Day 21

We build fences to keep things apart, but in a Northeast Portland neighborhood, the “Hope Fence” is bringing people together. Click here to read more about this beautiful source of connection that grew in the last year of isolation.

Day 22

you are valuable

Day 23

There are many ways to show people you care. Here’s how a couple of Beacon Hill students show their love. Gabe cooks for his family. His latest dinner creation—made all by himself from scratch—was chili and cornbread. Brynn, missing her cousin Zoie who is away at Western, made a pillow for her.

love in action

Day 24

Here are 33 ways to say, "I love you."

Day 25

Kayley (5th grader) and Gloria (2nd grader) explain what the Catlin Elementary Kindness Tree is. Every student in the school has shared either an act of kindness they've committed, or one they've received, on the leaves of the tree.

Day 26

This is love month, and if ever there was a language of love, it’s poetry. The Kelso High AP Literature class is studying poetry right now and have been working on “To Autumn” by John Keats, which three of the students read for us in the video below.

John Keats was an important English Romantic poet, despite having only been in publication for four years before dying from tuberculosis at the age of 25.

“I have lov’d the principle of beauty in all things, and if I had had time I would have made myself remembered,” Keats wrote to Fanny Brawne in February 1820, just after he became ill.

Turns out, Keats is not only remembered, he’s quite well-remembered. Several articles (Washington Post, The Guardian, Scroll.in) have been written about him just this week, 200 years almost to the day after his death.

A thing of beauty is a joy forever.

John Keats  

   Endymion, Book I

Day 27


We asked students at Carrolls, Catlin, and Wallace Elementary Schools the same question: What do you like best about being back at school in-person? Here are some of their answers.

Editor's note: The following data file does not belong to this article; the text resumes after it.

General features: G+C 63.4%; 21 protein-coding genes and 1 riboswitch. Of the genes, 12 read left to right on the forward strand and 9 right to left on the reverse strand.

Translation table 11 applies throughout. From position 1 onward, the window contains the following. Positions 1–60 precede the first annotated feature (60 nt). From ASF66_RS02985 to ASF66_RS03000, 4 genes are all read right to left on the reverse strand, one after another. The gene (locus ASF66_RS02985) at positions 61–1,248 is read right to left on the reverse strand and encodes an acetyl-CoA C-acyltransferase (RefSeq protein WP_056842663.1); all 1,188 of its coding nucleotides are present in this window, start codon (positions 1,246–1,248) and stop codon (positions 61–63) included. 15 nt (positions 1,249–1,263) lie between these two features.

"My favorite part about being back in school is probably seeing all my friends." - Paige, 5th grader

"My favorite thing about school is homework." - Braxten, 5th grader

"My favorite thing about being back in school is not having to be at home online." - Acelynn, 5th grader

"I like the food, recess, and looking at my big number cards." - Levi, Kindergartener

"I like just being here to see all my friends." - Krystian, 5th grader

"I like being able to learn and see friends." - Noah, 5th grader

"I like to learn." - Gabe, 2nd grader

"You can learn more and make new friends." - Keira, 4th grader

"You get to see your friends when you come to school." - Leighton, 4th grader

"Everybody is kind to me." - Jack, 3rd grader

"I like to write." - Kheart, 3rd grader

"Two main things: my friends and coming to see the new school." - Austin, 4th grader

Day 28

good news

Today ends our 28 Days of Love campaign, in which we posted things meant to inspire and uplift every day in the month of February. Not to worry, there’s a place you can continue to find positivity every day. In addition to daily stories, The Good News Network has an archive of 21,000 positive news stories from around the globe. Here are a few of this month’s headlines:

And if you need one more reason to smile, take a look in the mirror. YOU are an amazing, unique, beautiful being. You make a difference, and we’re so glad you’re here.